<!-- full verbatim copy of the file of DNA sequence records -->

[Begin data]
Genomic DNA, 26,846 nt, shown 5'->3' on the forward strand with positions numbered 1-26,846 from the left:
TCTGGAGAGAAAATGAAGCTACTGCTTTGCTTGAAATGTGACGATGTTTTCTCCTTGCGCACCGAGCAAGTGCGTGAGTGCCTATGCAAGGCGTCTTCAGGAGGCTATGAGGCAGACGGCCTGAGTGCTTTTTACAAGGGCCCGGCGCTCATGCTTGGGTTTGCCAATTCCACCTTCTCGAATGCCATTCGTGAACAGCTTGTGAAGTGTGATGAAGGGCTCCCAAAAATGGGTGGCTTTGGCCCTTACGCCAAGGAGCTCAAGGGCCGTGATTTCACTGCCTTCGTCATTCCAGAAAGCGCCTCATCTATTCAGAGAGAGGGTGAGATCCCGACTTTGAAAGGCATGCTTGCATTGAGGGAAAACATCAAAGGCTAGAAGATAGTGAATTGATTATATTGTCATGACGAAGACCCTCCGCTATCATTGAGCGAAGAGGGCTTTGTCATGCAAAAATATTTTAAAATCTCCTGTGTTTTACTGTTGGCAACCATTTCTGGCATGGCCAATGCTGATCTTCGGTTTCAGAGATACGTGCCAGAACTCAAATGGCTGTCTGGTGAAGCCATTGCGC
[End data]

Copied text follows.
Genomic DNA, 26,846 nt, shown 5'->3' on the forward strand with positions numbered 1-26,846 from the left:
TCTGGAGAGAAAATGAAGCTACTGCTTTGCTTGAAATGTGACGATGTTTTCTCCTTGCGCACCGAGCAAGTGCGTGAGTGCCTATGCAAGGCGTCTTCAGGAGGCTATGAGGCAGACGGCCTGAGTGCTTTTTACAAGGGCCCGGCGCTCATGCTTGGGTTTGCCAATTCCACCTTCTCGAATGCCATTCGTGAACAGCTTGTGAAGTGTGATGAAGGGCTCCCAAAAATGGGTGGCTTTGGCCCTTACGCCAAGGAGCTCAAGGGCCGTGATTTCACTGCCTTCGTCATTCCAGAAAGCGCCTCATCTATTCAGAGAGAGGGTGAGATCCCGACTTTGAAAGGCATGCTTGCATTGAGGGAAAACATCAAAGGCTAGAAGATAGTGAATTGATTATATTGTCATGACGAAGACCCTCCGCTATCATTGAGCGAAGAGGGCTTTGTCATGCAAAAATATTTTAAAATCTCCTGTGTTTTACTGTTGGCAACCATTTCTGGCATGGCCAATGCTGATCTTCGGTTTCAGAGATACGTGCCAGAACTCAAATGGCTGTCTGGTGAAGCCATTGCGC